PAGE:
Interactive development environments—IDEs—are an incredibly powerful tools. We will only scratch the surface on Eclipse’s capabilities in this course. Other IDEs, like IntelliJ and VS Code, have equally if not more impressive tools. Programming is a craft, and your editor is one of your most frequently used tools… it pays to know it!

In that vein, we’ll spend recitation this week learning how to use Eclipse’s debugger. A debugger is a special way of running programs that lets you control the pace at which the program runs, pausing it toinspect it and run parts of it step-by-step.

To get warmed up, let’s watch a brief video on Eclipse’s debugger.

With the basics in mind, let’s explore some recursive programs to get a feel for the stack.

# Factorial

First, recall Factorial.java.

``````package cs284;

public class Factorial {
public static int fact(int n) {
if (n == 0) {
return 1;
}

return n * fact(n-1);
}

public static int fact2(int n) {
return n == 0 ? 1 : n * fact2(n-1);
}

public static void yolo(int n, int m, int q) {
System.out.println(n);
yolo(n+1, m-1, q + 2);
}

public static void main(String[] args) {
System.out.println(fact(5));
System.out.println(fact2(5));

//System.out.println(fact(-1));
try {
yolo(0, 0, 0);
} catch (StackOverflowError e) {
System.out.println("alas, poor Yorick");
}
}
}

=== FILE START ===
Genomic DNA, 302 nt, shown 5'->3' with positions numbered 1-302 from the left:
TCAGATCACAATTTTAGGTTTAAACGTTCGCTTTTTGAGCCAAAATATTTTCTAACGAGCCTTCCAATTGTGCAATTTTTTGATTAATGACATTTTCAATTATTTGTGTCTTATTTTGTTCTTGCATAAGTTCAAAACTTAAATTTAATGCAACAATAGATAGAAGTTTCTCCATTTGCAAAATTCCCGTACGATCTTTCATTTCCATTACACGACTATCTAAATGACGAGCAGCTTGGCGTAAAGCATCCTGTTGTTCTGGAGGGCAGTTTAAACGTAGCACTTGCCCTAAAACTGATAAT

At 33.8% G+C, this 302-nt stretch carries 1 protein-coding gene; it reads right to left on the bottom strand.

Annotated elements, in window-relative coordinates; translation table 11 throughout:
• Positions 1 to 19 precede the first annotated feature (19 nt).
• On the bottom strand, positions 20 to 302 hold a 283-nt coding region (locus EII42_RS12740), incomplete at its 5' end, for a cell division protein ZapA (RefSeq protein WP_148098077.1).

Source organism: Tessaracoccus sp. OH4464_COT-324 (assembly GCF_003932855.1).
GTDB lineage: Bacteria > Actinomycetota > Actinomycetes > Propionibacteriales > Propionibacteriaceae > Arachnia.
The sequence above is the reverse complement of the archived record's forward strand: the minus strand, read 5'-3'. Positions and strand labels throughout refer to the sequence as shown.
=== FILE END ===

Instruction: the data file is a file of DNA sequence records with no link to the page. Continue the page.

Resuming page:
``````

Try setting breakpoints inside each of `fact`, `fact2`, and `yolo`. Play around! Use the value inspection pane to change what `fact` does mid-run.

Now, let’s play with our recursive linked lists, from RLL.java.

``````package cs284;

public class RLL<E> {
class Node {
E data;
Node next;

public Node(E data, Node next) {
this.data = data;
this.next = next;
}
}

public RLL() {
}

public int size() {
}

private int size(Node n) {
if (n == null) {
return 0;
}

return 1 + size(n.next);
}

public E get(int index) {
}

private E get(Node n, int index) {
if (n == null) {
throw new IndexOutOfBoundsException();
}

if (index == 0) {
return n.data;
}

return get(n.next, index - 1);
}

public void insert(int index, E elt) {
if (index == 0) {
return;
}

}

private void insert(Node n, int index, E elt) {
if (n == null) {
throw new IndexOutOfBoundsException();
}

if (index == 0) {
n.next = new Node(elt, n.next);
return;
}

insert(n.next, index - 1, elt);
}
}
``````

Write a `main` method that creates a list of length 5 and accesses each index. Set a breakpoint in `get(int)` and step into `get(Node, int)` to watch the recursive function walk through the list. When you access the nth index, how many stack frames are there?